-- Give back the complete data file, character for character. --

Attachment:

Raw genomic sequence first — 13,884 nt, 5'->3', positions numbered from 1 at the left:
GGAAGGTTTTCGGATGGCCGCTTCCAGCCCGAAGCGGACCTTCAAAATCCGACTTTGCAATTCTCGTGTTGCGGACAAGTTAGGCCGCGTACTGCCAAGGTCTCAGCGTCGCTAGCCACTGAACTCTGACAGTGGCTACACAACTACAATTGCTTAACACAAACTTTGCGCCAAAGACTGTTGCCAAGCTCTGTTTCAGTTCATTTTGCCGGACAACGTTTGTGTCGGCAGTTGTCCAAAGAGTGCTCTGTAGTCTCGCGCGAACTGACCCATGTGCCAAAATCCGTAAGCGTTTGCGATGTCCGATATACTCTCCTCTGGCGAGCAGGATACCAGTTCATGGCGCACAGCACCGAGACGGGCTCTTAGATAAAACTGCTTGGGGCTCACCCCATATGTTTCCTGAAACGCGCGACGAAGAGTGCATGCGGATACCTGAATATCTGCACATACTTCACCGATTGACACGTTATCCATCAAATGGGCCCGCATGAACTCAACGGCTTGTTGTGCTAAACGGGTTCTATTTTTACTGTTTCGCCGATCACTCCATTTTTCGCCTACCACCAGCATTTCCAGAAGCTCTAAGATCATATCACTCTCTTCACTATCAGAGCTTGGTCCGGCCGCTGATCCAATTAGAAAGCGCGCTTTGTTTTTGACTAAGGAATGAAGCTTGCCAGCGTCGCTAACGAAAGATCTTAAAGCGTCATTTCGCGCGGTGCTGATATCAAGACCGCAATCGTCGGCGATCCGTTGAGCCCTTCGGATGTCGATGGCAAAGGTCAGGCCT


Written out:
Raw genomic sequence first — 13,884 nt, 5'->3', positions numbered from 1 at the left:
GGAAGGTTTTCGGATGGCCGCTTCCAGCCCGAAGCGGACCTTCAAAATCCGACTTTGCAATTCTCGTGTTGCGGACAAGTTAGGCCGCGTACTGCCAAGGTCTCAGCGTCGCTAGCCACTGAACTCTGACAGTGGCTACACAACTACAATTGCTTAACACAAACTTTGCGCCAAAGACTGTTGCCAAGCTCTGTTTCAGTTCATTTTGCCGGACAACGTTTGTGTCGGCAGTTGTCCAAAGAGTGCTCTGTAGTCTCGCGCGAACTGACCCATGTGCCAAAATCCGTAAGCGTTTGCGATGTCCGATATACTCTCCTCTGGCGAGCAGGATACCAGTTCATGGCGCACAGCACCGAGACGGGCTCTTAGATAAAACTGCTTGGGGCTCACCCCATATGTTTCCTGAAACGCGCGACGAAGAGTGCATGCGGATACCTGAATATCTGCACATACTTCACCGATTGACACGTTATCCATCAAATGGGCCCGCATGAACTCAACGGCTTGTTGTGCTAAACGGGTTCTATTTTTACTGTTTCGCCGATCACTCCATTTTTCGCCTACCACCAGCATTTCCAGAAGCTCTAAGATCATATCACTCTCTTCACTATCAGAGCTTGGTCCGGCCGCTGATCCAATTAGAAAGCGCGCTTTGTTTTTGACTAAGGAATGAAGCTTGCCAGCGTCGCTAACGAAAGATCTTAAAGCGTCATTTCGCGCGGTGCTGATATCAAGACCGCAATCGTCGGCGATCCGTTGAGCCCTTCGGATGTCGATGGCAAAGGTCAGGCCT